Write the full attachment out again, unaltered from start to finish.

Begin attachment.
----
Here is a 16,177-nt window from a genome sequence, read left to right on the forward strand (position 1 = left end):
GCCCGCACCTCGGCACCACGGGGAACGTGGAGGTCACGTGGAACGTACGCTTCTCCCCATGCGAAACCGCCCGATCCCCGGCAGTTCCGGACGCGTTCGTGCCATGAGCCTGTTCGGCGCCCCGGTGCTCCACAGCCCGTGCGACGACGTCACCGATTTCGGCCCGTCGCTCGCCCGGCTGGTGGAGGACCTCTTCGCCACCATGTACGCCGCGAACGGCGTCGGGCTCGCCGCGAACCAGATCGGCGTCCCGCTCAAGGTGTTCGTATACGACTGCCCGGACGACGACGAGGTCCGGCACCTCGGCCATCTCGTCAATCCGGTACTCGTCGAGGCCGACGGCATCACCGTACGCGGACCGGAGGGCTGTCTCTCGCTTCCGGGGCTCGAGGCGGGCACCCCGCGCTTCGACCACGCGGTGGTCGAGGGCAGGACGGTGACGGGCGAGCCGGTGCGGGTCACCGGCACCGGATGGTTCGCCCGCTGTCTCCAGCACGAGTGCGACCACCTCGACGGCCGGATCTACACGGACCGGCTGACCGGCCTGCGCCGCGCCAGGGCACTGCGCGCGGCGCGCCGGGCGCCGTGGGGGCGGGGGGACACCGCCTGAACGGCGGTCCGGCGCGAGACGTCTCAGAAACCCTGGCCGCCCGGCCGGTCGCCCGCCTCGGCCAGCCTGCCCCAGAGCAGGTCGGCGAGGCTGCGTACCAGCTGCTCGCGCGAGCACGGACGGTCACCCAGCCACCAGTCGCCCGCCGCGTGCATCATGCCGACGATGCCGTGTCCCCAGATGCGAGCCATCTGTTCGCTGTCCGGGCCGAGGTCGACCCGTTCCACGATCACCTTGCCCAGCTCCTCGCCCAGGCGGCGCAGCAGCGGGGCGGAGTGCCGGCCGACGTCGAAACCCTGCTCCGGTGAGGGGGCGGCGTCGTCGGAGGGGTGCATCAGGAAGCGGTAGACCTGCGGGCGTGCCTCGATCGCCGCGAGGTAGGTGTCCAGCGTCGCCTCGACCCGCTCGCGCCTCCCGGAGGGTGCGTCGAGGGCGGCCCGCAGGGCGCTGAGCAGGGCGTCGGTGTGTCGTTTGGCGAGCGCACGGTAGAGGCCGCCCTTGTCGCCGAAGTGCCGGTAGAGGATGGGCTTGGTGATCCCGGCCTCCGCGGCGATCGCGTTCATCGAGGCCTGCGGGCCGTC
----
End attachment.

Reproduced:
Here is a 16,177-nt window from a genome sequence, read left to right on the forward strand (position 1 = left end):
GCCCGCACCTCGGCACCACGGGGAACGTGGAGGTCACGTGGAACGTACGCTTCTCCCCATGCGAAACCGCCCGATCCCCGGCAGTTCCGGACGCGTTCGTGCCATGAGCCTGTTCGGCGCCCCGGTGCTCCACAGCCCGTGCGACGACGTCACCGATTTCGGCCCGTCGCTCGCCCGGCTGGTGGAGGACCTCTTCGCCACCATGTACGCCGCGAACGGCGTCGGGCTCGCCGCGAACCAGATCGGCGTCCCGCTCAAGGTGTTCGTATACGACTGCCCGGACGACGACGAGGTCCGGCACCTCGGCCATCTCGTCAATCCGGTACTCGTCGAGGCCGACGGCATCACCGTACGCGGACCGGAGGGCTGTCTCTCGCTTCCGGGGCTCGAGGCGGGCACCCCGCGCTTCGACCACGCGGTGGTCGAGGGCAGGACGGTGACGGGCGAGCCGGTGCGGGTCACCGGCACCGGATGGTTCGCCCGCTGTCTCCAGCACGAGTGCGACCACCTCGACGGCCGGATCTACACGGACCGGCTGACCGGCCTGCGCCGCGCCAGGGCACTGCGCGCGGCGCGCCGGGCGCCGTGGGGGCGGGGGGACACCGCCTGAACGGCGGTCCGGCGCGAGACGTCTCAGAAACCCTGGCCGCCCGGCCGGTCGCCCGCCTCGGCCAGCCTGCCCCAGAGCAGGTCGGCGAGGCTGCGTACCAGCTGCTCGCGCGAGCACGGACGGTCACCCAGCCACCAGTCGCCCGCCGCGTGCATCATGCCGACGATGCCGTGTCCCCAGATGCGAGCCATCTGTTCGCTGTCCGGGCCGAGGTCGACCCGTTCCACGATCACCTTGCCCAGCTCCTCGCCCAGGCGGCGCAGCAGCGGGGCGGAGTGCCGGCCGACGTCGAAACCCTGCTCCGGTGAGGGGGCGGCGTCGTCGGAGGGGTGCATCAGGAAGCGGTAGACCTGCGGGCGTGCCTCGATCGCCGCGAGGTAGGTGTCCAGCGTCGCCTCGACCCGCTCGCGCCTCCCGGAGGGTGCGTCGAGGGCGGCCCGCAGGGCGCTGAGCAGGGCGTCGGTGTGTCGTTTGGCGAGCGCACGGTAGAGGCCGCCCTTGTCGCCGAAGTGCCGGTAGAGGATGGGCTTGGTGATCCCGGCCTCCGCGGCGATCGCGTTCATCGAGGCCTGCGGGCCGTC